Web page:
Classes & courses that are developed in the domain of Hip-Hop pedagogy should make the participants question their surroundings, situatedness, and circumstances. Hip-Hop pedagogy should also be a multilayered approach. It is one that engages students where they are and uses a variety of the elements found in the culture to proctor aesthetic experiences for and in the participants (disruptions). Hip-Hop pedagogy is a circuit that connects teacher & student, citizen & community and society & culture to one another. This circuit allows for the exchange of ideas and understandings, with the goal of joint meaning making to happen. It is elastic and flexible with a structure that is informed by the past (traditions), but bound only by the imagination.
Hip Hop Pedagogy should help immerse the participants in awareness in all of the various tenses that they exist (Past, present & Future). Past tense shall be defined as the critical reflection, Present tense is the acute awareness of “Now” and the Future tense is that of the ever evolving imagination of “What If.” These three tenses are all important in the development of the totality of the humanism that we all have. It’s not simply a means to end, or an end unto itself, but is more radically involved in the process of ever becoming more than before. Hip -Hop Pedagogy is a critical take on multiple openings and entry points contained in a relevant wrapper.
Hip-Hop is in its essential and rawest form, uses the power of the imagination. It takes place in the virtual space of the mind for those that implore it to express the lived world experiences that they’ve engaged in. Hip-Hop is dance, clothing, speech, literature, visual art, code & symbol, music, and everyday life. It is a way of living like those of jazz, country, rock, folk, punk, funk, soul and a whole myriad of other musical cultures that sprung up from the well-spring of America culture. Each of which have its own unique style of life.
Hip-Hop pedagogy should be centered on the concepts of agency, activism, and democracy, open spaces, open encounters, inclusion, lived worlds and shared realities. The lyrics of some of the finest hip-hop songs speak eloquently about the lived experiences (worlds) of those involved. They (songs) talk about socio-economic disparity in society and the discourse(s) of power and freedom. Hip-hop pedagogy is about creating an exchange in various forms on multiplicity of levels. The art of Banksy and Lee Quinone’s, the beats of J- Dilla and MF Doom, the lyrics of Rakim and Drake all speak for and about those in a similar group of society, or is it that they speak for every man? Everything that is folk (counterculture) ultimately becomes part of the popular. That point speaks to the cyclical nature of the various discourses involved in hip-hop culture and more specifically hip-hop pedagogy. It’s about the turning over of the traditional to make way for the innovation (R. Barthes). It’s about allowing the student the opportunity to be involved in crafting their understanding of the world around them while giving them voice.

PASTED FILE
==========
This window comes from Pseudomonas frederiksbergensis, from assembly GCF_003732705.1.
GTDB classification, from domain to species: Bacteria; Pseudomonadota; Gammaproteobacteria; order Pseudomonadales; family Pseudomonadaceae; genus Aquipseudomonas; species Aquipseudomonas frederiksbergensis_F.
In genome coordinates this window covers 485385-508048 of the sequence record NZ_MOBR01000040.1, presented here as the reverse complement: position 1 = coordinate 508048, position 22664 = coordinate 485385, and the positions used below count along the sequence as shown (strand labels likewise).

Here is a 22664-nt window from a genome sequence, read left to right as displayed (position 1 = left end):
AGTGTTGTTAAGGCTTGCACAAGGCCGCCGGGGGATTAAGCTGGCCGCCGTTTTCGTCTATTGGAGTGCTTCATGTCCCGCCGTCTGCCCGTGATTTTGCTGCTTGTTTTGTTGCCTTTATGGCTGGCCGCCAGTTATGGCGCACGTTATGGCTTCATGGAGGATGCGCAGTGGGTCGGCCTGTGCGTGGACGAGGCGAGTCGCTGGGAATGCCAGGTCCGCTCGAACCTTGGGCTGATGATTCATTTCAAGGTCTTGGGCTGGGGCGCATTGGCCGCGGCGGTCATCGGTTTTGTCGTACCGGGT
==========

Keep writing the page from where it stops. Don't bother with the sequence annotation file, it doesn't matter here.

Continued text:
How can we use Hip Hop Pedagogy, which I will help flush out the literature in future post – scholarship, in the domain of Music Education? Well, there lies the rub. American Music Education, that dubious character, first has to acknowledge Hip-Hop as a musical form worthy of study. Then and only then can we actively … as a whole use hip-hop pedagogy as a integrated part of music education in our classrooms. Let me clarify right now, there are band directors and art educators that have been and are currently using hip hop pedagogy in their classrooms and studio environments, all over American and furthermore .. the world. However, it is not currently accepted as a valid form or music or culture by academia and the aesthetic police. The aesthetic police are those that assert themselves to the grand title of judge of which aesthetic experiences as well as how they “should be” used in the context of learning. They are rarely correct, and even when they are …typically use this opportunity to pontificate about their rightness. We see this every week on the various news outlets, and can only surmise that this type of policing has been going on for sometime in culture..period.
So, if we are to have a through discussion on the use of Hip Hop Pedagogy in the Music Classroom… we must first start with the unpacking of the music’s validity. We must say that Hip Hop is real music and it is worthy of study in major universities and music programs. We also have to give room and space for all other forms of American folk, but that discussion can be tabled until another time soon coming.
I hope you enjoyed this first rant on the Hip Hop Pedagogy and Music Education. I will try my best to write as often and eloquently as I possibly can to showcase the need to talk about the power, effectiveness as well as the need for such programing.
Jarritt A Sheel